Fast food diet puts you on a diet for years
A diet of burgers and fries can leave a mark for years afterwards. Over-eating for just four weeks can increase fat mass and weight over two years later. People who took part in a fast-food study at Linköping University were two and a half years later still fatter than before the study, show the results now published in the journal Nutrition & Metabolism.
The study, which received extensive publicity, included 18 healthy and of normal weight young men and women. During four weeks they were on a high energy diet - 70 per cent higher than normally- and reduced their physical activity to a maximum of 5,000 steps per day. This resulted in an average weight increase of 6.4 kg, with body fat levels up by a third.
After the four week diet ended follow-ups were made after six, twelve and 30 months. The participants' weight and body fat decreased gradually, but at a 30-month weight control it was found that their weight had begun to increase again, the average weight was now 3.1 kg more than before the study. The corresponding weight gain of a control group was 0.1 kg.
The reasons for the increase in body fat are not clear, but everything suggests that the subjects returned to the diet and the lifestyle they had before the experiment, says Åsa Ernersson, lead author and doctoral student in nursing studies at LiU.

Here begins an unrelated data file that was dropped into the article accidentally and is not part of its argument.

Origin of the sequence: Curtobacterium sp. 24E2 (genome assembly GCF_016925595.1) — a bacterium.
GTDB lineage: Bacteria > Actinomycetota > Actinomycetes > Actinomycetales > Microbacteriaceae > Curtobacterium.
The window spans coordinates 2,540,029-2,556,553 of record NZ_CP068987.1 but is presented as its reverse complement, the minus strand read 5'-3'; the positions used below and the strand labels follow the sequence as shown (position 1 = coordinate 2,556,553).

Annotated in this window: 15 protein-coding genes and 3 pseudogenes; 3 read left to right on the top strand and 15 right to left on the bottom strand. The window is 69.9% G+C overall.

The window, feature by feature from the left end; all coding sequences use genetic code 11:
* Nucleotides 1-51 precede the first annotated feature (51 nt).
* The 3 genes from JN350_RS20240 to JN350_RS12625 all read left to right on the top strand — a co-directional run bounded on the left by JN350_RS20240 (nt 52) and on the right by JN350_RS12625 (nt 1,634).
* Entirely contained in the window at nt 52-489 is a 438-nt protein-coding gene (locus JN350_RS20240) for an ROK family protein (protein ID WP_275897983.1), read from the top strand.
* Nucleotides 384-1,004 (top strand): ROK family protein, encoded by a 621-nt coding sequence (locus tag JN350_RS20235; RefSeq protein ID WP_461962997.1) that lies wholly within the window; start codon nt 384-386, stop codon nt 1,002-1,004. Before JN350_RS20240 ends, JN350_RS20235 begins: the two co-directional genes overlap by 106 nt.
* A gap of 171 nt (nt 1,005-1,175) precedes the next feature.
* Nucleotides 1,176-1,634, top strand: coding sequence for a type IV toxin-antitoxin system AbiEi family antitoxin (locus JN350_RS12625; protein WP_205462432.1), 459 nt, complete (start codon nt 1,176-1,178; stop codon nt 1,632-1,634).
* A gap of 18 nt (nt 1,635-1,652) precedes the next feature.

“I interviewed the participants and they were all tired of fast food”, says Åsa Ernersson who conducted the study with Professor Fredrik Nyström and Senior Lecturer Torbjörn Lindström.
Article: Long-term increase of fat mass after a four week intervention with a fast food-based hyper-alimentation and limitation of physical activity by Åsa Ernersson, Fredrik H. Nyström and Torbjörn Lindström. Nutrition & Metabolism, Open Access 25 August 2010.
Contact: Åsa Ernersson, 010-1038183, 0708-759786, asa.ernersson @ liu.se
Last updated: 2010-09-27